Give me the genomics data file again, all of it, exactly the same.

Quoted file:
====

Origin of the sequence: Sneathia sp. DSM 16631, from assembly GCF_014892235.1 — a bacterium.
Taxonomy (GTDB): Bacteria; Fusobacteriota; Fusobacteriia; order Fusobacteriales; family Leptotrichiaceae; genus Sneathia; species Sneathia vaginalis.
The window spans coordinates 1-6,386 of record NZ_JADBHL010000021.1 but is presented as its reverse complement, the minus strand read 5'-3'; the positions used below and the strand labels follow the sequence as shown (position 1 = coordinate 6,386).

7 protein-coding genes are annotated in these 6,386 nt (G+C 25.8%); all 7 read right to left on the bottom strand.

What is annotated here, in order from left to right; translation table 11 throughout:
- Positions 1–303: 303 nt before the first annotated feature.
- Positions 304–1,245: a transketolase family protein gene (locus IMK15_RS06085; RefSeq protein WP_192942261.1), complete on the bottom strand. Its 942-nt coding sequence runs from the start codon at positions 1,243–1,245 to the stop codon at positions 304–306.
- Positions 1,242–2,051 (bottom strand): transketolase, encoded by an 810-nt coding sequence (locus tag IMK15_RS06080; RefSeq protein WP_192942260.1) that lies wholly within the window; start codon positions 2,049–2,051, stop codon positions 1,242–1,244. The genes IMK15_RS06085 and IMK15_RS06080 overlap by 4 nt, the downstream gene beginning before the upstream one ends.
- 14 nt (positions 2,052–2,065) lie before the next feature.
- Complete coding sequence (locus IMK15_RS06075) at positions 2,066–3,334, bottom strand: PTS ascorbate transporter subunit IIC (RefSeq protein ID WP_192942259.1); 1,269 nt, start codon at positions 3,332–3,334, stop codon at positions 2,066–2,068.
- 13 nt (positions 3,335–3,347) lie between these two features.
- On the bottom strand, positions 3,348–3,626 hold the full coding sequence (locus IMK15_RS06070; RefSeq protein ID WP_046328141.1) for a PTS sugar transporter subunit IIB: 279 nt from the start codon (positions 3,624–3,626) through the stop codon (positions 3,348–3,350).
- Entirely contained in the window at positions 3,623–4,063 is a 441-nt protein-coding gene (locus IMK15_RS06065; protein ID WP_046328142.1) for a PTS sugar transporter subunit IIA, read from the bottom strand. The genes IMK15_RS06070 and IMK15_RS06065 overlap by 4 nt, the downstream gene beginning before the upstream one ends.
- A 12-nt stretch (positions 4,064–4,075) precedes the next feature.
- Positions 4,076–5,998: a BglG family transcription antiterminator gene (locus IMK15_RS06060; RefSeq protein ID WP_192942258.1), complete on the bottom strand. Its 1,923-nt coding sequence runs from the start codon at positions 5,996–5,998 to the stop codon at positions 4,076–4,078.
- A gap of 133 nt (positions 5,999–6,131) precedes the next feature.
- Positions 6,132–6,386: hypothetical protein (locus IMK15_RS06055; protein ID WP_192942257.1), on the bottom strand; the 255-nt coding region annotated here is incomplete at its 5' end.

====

Origin of the sequence: Sneathia sp. DSM 16631, from assembly GCF_014892235.1 — a bacterium.
Taxonomy (GTDB): Bacteria; Fusobacteriota; Fusobacteriia; order Fusobacteriales; family Leptotrichiaceae; genus Sneathia; species Sneathia vaginalis.
The window spans coordinates 1-6,386 of record NZ_JADBHL010000021.1 but is presented as its reverse complement, the minus strand read 5'-3'; the positions used below and the strand labels follow the sequence as shown (position 1 = coordinate 6,386).

7 protein-coding genes are annotated in these 6,386 nt (G+C 25.8%); all 7 read right to left on the bottom strand.

What is annotated here, in order from left to right; translation table 11 throughout:
- Positions 1–303: 303 nt before the first annotated feature.
- Positions 304–1,245: a transketolase family protein gene (locus IMK15_RS06085; RefSeq protein WP_192942261.1), complete on the bottom strand. Its 942-nt coding sequence runs from the start codon at positions 1,243–1,245 to the stop codon at positions 304–306.
- Positions 1,242–2,051 (bottom strand): transketolase, encoded by an 810-nt coding sequence (locus tag IMK15_RS06080; RefSeq protein WP_192942260.1) that lies wholly within the window; start codon positions 2,049–2,051, stop codon positions 1,242–1,244. The genes IMK15_RS06085 and IMK15_RS06080 overlap by 4 nt, the downstream gene beginning before the upstream one ends.
- 14 nt (positions 2,052–2,065) lie before the next feature.
- Complete coding sequence (locus IMK15_RS06075) at positions 2,066–3,334, bottom strand: PTS ascorbate transporter subunit IIC (RefSeq protein ID WP_192942259.1); 1,269 nt, start codon at positions 3,332–3,334, stop codon at positions 2,066–2,068.
- 13 nt (positions 3,335–3,347) lie between these two features.
- On the bottom strand, positions 3,348–3,626 hold the full coding sequence (locus IMK15_RS06070; RefSeq protein ID WP_046328141.1) for a PTS sugar transporter subunit IIB: 279 nt from the start codon (positions 3,624–3,626) through the stop codon (positions 3,348–3,350).
- Entirely contained in the window at positions 3,623–4,063 is a 441-nt protein-coding gene (locus IMK15_RS06065; protein ID WP_046328142.1) for a PTS sugar transporter subunit IIA, read from the bottom strand. The genes IMK15_RS06070 and IMK15_RS06065 overlap by 4 nt, the downstream gene beginning before the upstream one ends.
- A 12-nt stretch (positions 4,064–4,075) precedes the next feature.
- Positions 4,076–5,998: a BglG family transcription antiterminator gene (locus IMK15_RS06060; RefSeq protein ID WP_192942258.1), complete on the bottom strand. Its 1,923-nt coding sequence runs from the start codon at positions 5,996–5,998 to the stop codon at positions 4,076–4,078.
- A gap of 133 nt (positions 5,999–6,131) precedes the next feature.
- Positions 6,132–6,386: hypothetical protein (locus IMK15_RS06055; protein ID WP_192942257.1), on the bottom strand; the 255-nt coding region annotated here is incomplete at its 5' end.